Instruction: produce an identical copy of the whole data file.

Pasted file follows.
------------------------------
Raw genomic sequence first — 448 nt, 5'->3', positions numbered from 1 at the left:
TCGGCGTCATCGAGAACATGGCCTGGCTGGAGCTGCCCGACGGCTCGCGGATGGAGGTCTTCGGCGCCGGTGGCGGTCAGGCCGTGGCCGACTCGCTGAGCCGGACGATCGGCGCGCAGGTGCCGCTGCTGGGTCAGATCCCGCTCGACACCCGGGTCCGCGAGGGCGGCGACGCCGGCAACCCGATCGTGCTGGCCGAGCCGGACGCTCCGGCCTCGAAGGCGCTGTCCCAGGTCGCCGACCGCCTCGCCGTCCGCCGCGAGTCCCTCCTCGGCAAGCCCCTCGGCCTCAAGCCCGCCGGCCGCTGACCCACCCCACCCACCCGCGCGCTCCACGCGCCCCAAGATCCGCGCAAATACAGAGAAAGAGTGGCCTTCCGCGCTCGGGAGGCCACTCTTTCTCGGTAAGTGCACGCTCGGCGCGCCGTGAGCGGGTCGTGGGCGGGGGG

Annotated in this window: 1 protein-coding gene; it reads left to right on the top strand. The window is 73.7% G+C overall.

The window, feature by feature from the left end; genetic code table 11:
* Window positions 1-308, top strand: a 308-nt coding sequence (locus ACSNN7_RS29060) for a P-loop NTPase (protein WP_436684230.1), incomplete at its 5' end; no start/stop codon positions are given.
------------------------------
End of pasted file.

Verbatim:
Raw genomic sequence first — 448 nt, 5'->3', positions numbered from 1 at the left:
TCGGCGTCATCGAGAACATGGCCTGGCTGGAGCTGCCCGACGGCTCGCGGATGGAGGTCTTCGGCGCCGGTGGCGGTCAGGCCGTGGCCGACTCGCTGAGCCGGACGATCGGCGCGCAGGTGCCGCTGCTGGGTCAGATCCCGCTCGACACCCGGGTCCGCGAGGGCGGCGACGCCGGCAACCCGATCGTGCTGGCCGAGCCGGACGCTCCGGCCTCGAAGGCGCTGTCCCAGGTCGCCGACCGCCTCGCCGTCCGCCGCGAGTCCCTCCTCGGCAAGCCCCTCGGCCTCAAGCCCGCCGGCCGCTGACCCACCCCACCCACCCGCGCGCTCCACGCGCCCCAAGATCCGCGCAAATACAGAGAAAGAGTGGCCTTCCGCGCTCGGGAGGCCACTCTTTCTCGGTAAGTGCACGCTCGGCGCGCCGTGAGCGGGTCGTGGGCGGGGGG

Annotated in this window: 1 protein-coding gene; it reads left to right on the top strand. The window is 73.7% G+C overall.

The window, feature by feature from the left end; genetic code table 11:
* Window positions 1-308, top strand: a 308-nt coding sequence (locus ACSNN7_RS29060) for a P-loop NTPase (protein WP_436684230.1), incomplete at its 5' end; no start/stop codon positions are given.